Lipping the Wood Edge of a Laminate Table Top

      Advice on setting up to make wood edges flush to laminate table tops on a production basis. July 3, 2008

I have a small but growing business and have been asked to make a line of plastic laminated tables with a wood bullnose edge. Would a lipping planer be a sensible investment to flush up the wood to the top and bottom in a production sense, or is there another way to go?

Forum Responses
(Furniture Making Forum)
From contributor S:
Perhaps in a production sense, the lips could be machined with a tongue and the fitting is more accurate to avoid the need for trimming flat. Just an idea to get you thinking!

From contributor D:
In higher production quantities, the wood edges are applied first, sanded level through a widebelt, then the laminate top and backer applied. The edges are then shaped, leaving a step at the face of the laminate for clean transition. Better craft will level the wood to the laminate, but the better craft is difficult in those high quantity situations.

I was privy to the design evolution and pre-production runs of laminate tops for several national fast food chains (tens of thousands of tops), and while they started out trying to level wood and plastic, once they worked through the problems, they always ended up back with the step. One design even called for CNC to inlay different colors of laminate into the center of tables, which worked pretty well, but the CNC could not be counted on to level the wood dead flush to the laminate.

Another option is to leave a machined slight v-joint between wood and plastic that minimizes any slight difference. The food police call this a microbiological nursery.

From contributor V:
The shop I used to work at did many of these tables. Put a small v-groove on the laminated table, put same size v-groove on solid edge. Glue on solid edge. Machine the solid to almost the same thickness first, and make a couple passes with your hand plane. Should be high angle, and a little dull so as not to scratch the laminate. The v-groove will hide any obvious wood movement and give you something to tape to when you spray your lacquer.

Using a lipping planer (Adler, Virutex), you would require touching up with a hand plane anyway. Cutting exactly flush with one of these is virtually impossible, and would probably scrape off the top layer of your laminate. The slightest tilt or catching of the cord, and you will have ruined your laminate. There is some forgiveness when using them on a veneered table or surface, because you can always sand a bit more. But with laminate...

From contributor G:
Take a look at the Lamello Cantex Lipping Machine. The price is a bit of a shock, but once you use it you will never look back. My rep left one with me for two weeks to try out and there was no way I could let him have it back!

From the original questioner:
Thanks for the feedback. I like the looks of the Lamello planer. Can that be set a hair lower for the thickness of the finish?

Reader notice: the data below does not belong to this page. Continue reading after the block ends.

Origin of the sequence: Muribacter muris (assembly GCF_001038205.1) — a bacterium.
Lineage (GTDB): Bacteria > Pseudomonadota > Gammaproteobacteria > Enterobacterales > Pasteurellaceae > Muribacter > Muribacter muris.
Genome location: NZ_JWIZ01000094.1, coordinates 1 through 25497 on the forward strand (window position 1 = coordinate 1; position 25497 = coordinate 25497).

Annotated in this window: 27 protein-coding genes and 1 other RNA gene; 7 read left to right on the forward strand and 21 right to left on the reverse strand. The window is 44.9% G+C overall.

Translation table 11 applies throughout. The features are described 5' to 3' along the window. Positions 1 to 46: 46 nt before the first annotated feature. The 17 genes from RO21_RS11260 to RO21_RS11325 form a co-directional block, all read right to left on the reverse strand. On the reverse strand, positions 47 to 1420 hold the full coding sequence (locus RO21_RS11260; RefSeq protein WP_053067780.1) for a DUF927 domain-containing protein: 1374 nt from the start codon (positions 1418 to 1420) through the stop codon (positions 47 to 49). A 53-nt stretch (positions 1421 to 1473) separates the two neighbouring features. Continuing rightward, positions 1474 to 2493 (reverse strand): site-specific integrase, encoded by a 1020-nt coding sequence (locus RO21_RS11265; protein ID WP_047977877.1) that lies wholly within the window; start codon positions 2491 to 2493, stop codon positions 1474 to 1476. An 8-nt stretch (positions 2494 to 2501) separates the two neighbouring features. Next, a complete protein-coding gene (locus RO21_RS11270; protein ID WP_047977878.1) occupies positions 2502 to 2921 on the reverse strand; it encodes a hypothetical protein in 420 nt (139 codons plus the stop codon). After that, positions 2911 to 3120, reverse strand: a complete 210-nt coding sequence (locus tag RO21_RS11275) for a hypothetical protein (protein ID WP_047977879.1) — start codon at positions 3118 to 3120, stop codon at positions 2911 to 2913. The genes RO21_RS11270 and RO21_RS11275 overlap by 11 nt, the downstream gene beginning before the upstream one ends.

Contributor D, if I understand you correctly, they laminate after the trim is on. Does the finish make up the thickness of the laminate for a flush top?

From contributor D:
Nope. The step from the laminate surface to the wood is about the thickness of the laminate. Not the look you want, I understand. I was just relating the high points of a large shop's evolution to that stepped face from the too-difficult-to-do flush joint in a production atmosphere, even with state of the art equipment (albeit in 1998). They would also fabricate with a mask on the laminate so when shaping and sanding was complete, the finish could be applied with no additional masking.

From contributor G:
Yes, the planer can be set to lower the edge enough for finish. You need to get the fence with it. The fence is like the rest of the machine - very well made and very accurate. It does take a little time to master the technique required, but it comes naturally after a few edges.

From contributor S:
Reminds me of an amazing discovery a couple of months back. Some guys let me come and inspect their production of lipping machines. These things were of the utmost "colour brochure" Italian quality, the size of big CNC routers, and homegrown technology that used hydraulics to hot glue plastic edging right around curved tops without the normal use of CNC programs to follow the edge. And all made in a back country shed here in New Zealand surrounded by dairy cows! They are exporting them to Australia and around, building each in a couple of months... 4 guys in a tin shed - amazing!

From contributor T:
Many pre-made wood edges have tongues. We have done counters with them. Set a slotting cutter for the tongue, pre-finish the wood edges (not the glue side), miter, tap them in, caul and clamp where necessary - bingo, you are done. Set the cutter so the wood will be just 1/2 hair below the laminate. Any glue squeeze-out, either from the wood to laminate or the miters, will be removable with a wet rag, because one surface is laminate and the other is finished. Buy or make your edging in/from one run: it makes accuracy a lot easier. Last time I did this it was for about 400' of edging for a job. Made it easy and accurate.

From contributor T:
P.S. Of course the bottom is not flush with this method. If this matters, use your lipping planer for that!

From contributor C:
Homag has an aggregate that is very sensitive and will do this edging, and follow the height variable.

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